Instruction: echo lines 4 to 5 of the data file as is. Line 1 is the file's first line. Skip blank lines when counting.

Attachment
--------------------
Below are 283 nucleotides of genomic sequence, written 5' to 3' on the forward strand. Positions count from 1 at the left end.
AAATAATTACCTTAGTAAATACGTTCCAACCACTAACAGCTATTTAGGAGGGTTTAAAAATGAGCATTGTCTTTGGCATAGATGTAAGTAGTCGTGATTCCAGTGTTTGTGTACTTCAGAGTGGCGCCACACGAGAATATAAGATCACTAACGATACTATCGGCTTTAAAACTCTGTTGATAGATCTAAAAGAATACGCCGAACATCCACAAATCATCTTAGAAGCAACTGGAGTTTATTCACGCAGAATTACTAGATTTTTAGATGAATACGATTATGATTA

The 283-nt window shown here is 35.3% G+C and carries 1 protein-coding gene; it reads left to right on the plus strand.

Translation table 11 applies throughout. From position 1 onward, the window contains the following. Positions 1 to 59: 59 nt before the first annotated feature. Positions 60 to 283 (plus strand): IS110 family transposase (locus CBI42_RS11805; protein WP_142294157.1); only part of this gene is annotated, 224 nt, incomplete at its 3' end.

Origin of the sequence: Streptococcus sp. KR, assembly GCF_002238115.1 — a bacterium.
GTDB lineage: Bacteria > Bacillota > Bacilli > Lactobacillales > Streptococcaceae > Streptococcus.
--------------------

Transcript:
Translation table 11 applies throughout. From position 1 onward, the window contains the following. Positions 1 to 59: 59 nt before the first annotated feature. Positions 60 to 283 (plus strand): IS110 family transposase (locus CBI42_RS11805; protein WP_142294157.1); only part of this gene is annotated, 224 nt, incomplete at its 3' end.

Origin of the sequence: Streptococcus sp. KR, assembly GCF_002238115.1 — a bacterium.